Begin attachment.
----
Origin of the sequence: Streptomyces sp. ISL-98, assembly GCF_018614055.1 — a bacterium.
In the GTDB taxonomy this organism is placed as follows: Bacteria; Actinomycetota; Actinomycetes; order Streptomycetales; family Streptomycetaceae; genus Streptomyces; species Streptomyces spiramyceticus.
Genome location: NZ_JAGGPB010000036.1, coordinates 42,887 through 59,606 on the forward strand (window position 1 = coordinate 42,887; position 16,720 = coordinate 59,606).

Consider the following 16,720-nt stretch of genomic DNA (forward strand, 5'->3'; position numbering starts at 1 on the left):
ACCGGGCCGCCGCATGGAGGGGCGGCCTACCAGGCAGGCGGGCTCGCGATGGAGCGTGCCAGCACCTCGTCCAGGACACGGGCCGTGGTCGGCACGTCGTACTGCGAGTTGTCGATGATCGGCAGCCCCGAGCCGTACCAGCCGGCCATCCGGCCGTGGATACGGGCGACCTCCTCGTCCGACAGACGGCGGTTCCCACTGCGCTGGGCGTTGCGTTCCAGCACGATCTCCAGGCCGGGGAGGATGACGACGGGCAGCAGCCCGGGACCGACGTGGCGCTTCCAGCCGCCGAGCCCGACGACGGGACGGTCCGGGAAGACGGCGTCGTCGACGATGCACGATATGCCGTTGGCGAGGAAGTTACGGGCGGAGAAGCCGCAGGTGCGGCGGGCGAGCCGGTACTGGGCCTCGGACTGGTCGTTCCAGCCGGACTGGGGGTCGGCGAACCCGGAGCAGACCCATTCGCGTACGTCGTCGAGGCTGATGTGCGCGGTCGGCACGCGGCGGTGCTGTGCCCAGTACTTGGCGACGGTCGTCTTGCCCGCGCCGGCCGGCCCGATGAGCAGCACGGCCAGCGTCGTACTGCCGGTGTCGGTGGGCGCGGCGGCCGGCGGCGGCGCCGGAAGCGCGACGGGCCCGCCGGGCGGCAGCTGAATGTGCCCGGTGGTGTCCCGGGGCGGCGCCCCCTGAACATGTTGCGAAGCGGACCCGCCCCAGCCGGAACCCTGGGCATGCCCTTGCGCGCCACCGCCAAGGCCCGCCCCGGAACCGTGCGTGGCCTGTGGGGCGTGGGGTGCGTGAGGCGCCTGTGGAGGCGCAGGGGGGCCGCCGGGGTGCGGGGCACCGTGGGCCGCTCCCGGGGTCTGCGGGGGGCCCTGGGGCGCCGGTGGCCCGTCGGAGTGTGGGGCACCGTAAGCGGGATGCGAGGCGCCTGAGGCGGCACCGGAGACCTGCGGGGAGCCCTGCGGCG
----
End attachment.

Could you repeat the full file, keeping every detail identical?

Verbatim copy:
Origin of the sequence: Streptomyces sp. ISL-98, assembly GCF_018614055.1 — a bacterium.
In the GTDB taxonomy this organism is placed as follows: Bacteria; Actinomycetota; Actinomycetes; order Streptomycetales; family Streptomycetaceae; genus Streptomyces; species Streptomyces spiramyceticus.
Genome location: NZ_JAGGPB010000036.1, coordinates 42,887 through 59,606 on the forward strand (window position 1 = coordinate 42,887; position 16,720 = coordinate 59,606).

Consider the following 16,720-nt stretch of genomic DNA (forward strand, 5'->3'; position numbering starts at 1 on the left):
ACCGGGCCGCCGCATGGAGGGGCGGCCTACCAGGCAGGCGGGCTCGCGATGGAGCGTGCCAGCACCTCGTCCAGGACACGGGCCGTGGTCGGCACGTCGTACTGCGAGTTGTCGATGATCGGCAGCCCCGAGCCGTACCAGCCGGCCATCCGGCCGTGGATACGGGCGACCTCCTCGTCCGACAGACGGCGGTTCCCACTGCGCTGGGCGTTGCGTTCCAGCACGATCTCCAGGCCGGGGAGGATGACGACGGGCAGCAGCCCGGGACCGACGTGGCGCTTCCAGCCGCCGAGCCCGACGACGGGACGGTCCGGGAAGACGGCGTCGTCGACGATGCACGATATGCCGTTGGCGAGGAAGTTACGGGCGGAGAAGCCGCAGGTGCGGCGGGCGAGCCGGTACTGGGCCTCGGACTGGTCGTTCCAGCCGGACTGGGGGTCGGCGAACCCGGAGCAGACCCATTCGCGTACGTCGTCGAGGCTGATGTGCGCGGTCGGCACGCGGCGGTGCTGTGCCCAGTACTTGGCGACGGTCGTCTTGCCCGCGCCGGCCGGCCCGATGAGCAGCACGGCCAGCGTCGTACTGCCGGTGTCGGTGGGCGCGGCGGCCGGCGGCGGCGCCGGAAGCGCGACGGGCCCGCCGGGCGGCAGCTGAATGTGCCCGGTGGTGTCCCGGGGCGGCGCCCCCTGAACATGTTGCGAAGCGGACCCGCCCCAGCCGGAACCCTGGGCATGCCCTTGCGCGCCACCGCCAAGGCCCGCCCCGGAACCGTGCGTGGCCTGTGGGGCGTGGGGTGCGTGAGGCGCCTGTGGAGGCGCAGGGGGGCCGCCGGGGTGCGGGGCACCGTGGGCCGCTCCCGGGGTCTGCGGGGGGCCCTGGGGCGCCGGTGGCCCGTCGGAGTGTGGGGCACCGTAAGCGGGATGCGAGGCGCCTGAGGCGGCACCGGAGACCTGCGGGGAGCCCTGCGGCG